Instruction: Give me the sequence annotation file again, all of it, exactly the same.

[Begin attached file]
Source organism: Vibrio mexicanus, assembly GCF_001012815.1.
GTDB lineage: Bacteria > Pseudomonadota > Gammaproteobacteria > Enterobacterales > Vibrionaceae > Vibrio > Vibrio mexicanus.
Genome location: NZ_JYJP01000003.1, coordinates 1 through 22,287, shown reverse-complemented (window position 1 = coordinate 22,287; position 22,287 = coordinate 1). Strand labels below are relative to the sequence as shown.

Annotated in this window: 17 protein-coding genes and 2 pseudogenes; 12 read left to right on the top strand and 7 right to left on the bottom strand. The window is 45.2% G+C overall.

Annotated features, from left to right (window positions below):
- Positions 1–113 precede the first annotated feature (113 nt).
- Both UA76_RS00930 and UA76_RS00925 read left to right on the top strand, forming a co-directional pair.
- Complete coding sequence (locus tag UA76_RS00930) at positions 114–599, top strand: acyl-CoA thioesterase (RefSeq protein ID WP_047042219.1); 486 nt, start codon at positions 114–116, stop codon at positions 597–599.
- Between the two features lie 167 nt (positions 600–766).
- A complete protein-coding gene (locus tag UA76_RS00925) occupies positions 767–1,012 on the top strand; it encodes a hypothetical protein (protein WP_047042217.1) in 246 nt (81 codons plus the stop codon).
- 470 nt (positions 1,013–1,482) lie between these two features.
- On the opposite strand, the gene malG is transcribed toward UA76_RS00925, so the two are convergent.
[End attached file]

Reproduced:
Source organism: Vibrio mexicanus, assembly GCF_001012815.1.
GTDB lineage: Bacteria > Pseudomonadota > Gammaproteobacteria > Enterobacterales > Vibrionaceae > Vibrio > Vibrio mexicanus.
Genome location: NZ_JYJP01000003.1, coordinates 1 through 22,287, shown reverse-complemented (window position 1 = coordinate 22,287; position 22,287 = coordinate 1). Strand labels below are relative to the sequence as shown.

Annotated in this window: 17 protein-coding genes and 2 pseudogenes; 12 read left to right on the top strand and 7 right to left on the bottom strand. The window is 45.2% G+C overall.

Annotated features, from left to right (window positions below):
- Positions 1–113 precede the first annotated feature (113 nt).
- Both UA76_RS00930 and UA76_RS00925 read left to right on the top strand, forming a co-directional pair.
- Complete coding sequence (locus tag UA76_RS00930) at positions 114–599, top strand: acyl-CoA thioesterase (RefSeq protein ID WP_047042219.1); 486 nt, start codon at positions 114–116, stop codon at positions 597–599.
- Between the two features lie 167 nt (positions 600–766).
- A complete protein-coding gene (locus tag UA76_RS00925) occupies positions 767–1,012 on the top strand; it encodes a hypothetical protein (protein WP_047042217.1) in 246 nt (81 codons plus the stop codon).
- 470 nt (positions 1,013–1,482) lie between these two features.
- On the opposite strand, the gene malG is transcribed toward UA76_RS00925, so the two are convergent.